Technologically speaking, omni-channel and cross-channel are one and the same – at least fundamentally. There are surely advances to be made in data and addressability (particularly in matching offline and online data), and technologies will be innovated that will enable more advanced tactics & techniques. Attribution, for instance, will become a real possibility, mobile addressability and measurability will catch up to utilization, the Internet of Things will open up new touchpoints and data sources, etc. But those things will happen – they always do.

The real challenge lies in how brands use the data and technology, and how they navigate the journey from the adolescence of cross-channel to the adulthood of omni-channel. This is a problem of people, process, organization, and commerce – and it is where the true innovators will separate themselves from the pack. Brands must evolve internally and rally around an intentionally data-driven and omni-channel strategy that is explicitly championed from the highest levels of the company. Marketing services platforms and providers must be leaders for their clients in both forming these strategies and implementing and executing tactics that drive them. Agencies and MarTech/AdTech players must adapt their business models to support this evolution – many foundational aspects of the commercial model that drives the ecosystem today are incompatible with the efficient, fluid management of Customer Experience across all channels. And finally, all of the above must significantly invest in talent and skill development across their respective organizations.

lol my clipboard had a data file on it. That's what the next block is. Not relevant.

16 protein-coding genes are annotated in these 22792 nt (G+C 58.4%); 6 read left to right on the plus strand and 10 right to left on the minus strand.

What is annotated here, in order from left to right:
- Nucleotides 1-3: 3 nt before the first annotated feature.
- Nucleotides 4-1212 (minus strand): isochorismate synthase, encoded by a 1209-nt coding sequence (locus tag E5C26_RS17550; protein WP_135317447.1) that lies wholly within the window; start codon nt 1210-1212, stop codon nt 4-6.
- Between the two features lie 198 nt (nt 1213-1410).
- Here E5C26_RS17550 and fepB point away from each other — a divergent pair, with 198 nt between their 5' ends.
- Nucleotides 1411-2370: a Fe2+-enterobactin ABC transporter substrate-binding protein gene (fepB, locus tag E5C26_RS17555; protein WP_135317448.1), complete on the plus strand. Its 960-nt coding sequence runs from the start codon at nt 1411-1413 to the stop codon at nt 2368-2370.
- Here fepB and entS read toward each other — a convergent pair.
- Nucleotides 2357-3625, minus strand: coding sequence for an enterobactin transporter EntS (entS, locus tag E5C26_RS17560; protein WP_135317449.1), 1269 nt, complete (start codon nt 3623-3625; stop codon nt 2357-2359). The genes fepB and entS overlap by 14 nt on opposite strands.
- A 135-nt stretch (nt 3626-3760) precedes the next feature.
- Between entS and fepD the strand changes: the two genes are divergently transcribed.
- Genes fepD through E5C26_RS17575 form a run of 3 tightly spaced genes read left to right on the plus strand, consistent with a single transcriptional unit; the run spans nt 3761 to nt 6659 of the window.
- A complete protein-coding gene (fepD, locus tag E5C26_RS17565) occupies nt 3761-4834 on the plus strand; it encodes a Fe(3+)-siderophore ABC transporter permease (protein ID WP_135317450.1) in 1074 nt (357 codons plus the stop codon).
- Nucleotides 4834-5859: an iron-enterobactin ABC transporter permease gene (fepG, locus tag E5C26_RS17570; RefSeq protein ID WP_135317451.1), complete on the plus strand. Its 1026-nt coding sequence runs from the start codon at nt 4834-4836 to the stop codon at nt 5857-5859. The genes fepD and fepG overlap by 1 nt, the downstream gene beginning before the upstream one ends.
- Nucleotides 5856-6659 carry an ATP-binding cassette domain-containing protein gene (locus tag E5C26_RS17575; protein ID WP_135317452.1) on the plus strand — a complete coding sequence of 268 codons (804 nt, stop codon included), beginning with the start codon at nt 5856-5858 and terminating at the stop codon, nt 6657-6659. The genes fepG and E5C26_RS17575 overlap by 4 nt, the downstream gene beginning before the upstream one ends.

All of this will take time, and technology and innovation will continue to outpace our uptake of it. But make no mistake, omni-channel is the future, and the opportunities that come with it are enormous.

Screen Shot 2016-06-29 at 1.23.53 PM

Call to Action

As marketing services providers, we must champion honest self-awareness for us and our clients about where we really are on the spectrum, how we drive to a true omni-channel state, and how we achieve incremental value along the way. It is our mission to not only keep innovating and perfecting the technology that underpins the evolution toward Customer Experience management, but also to be the partner that helps the great brands of the world chart the right course to this destination.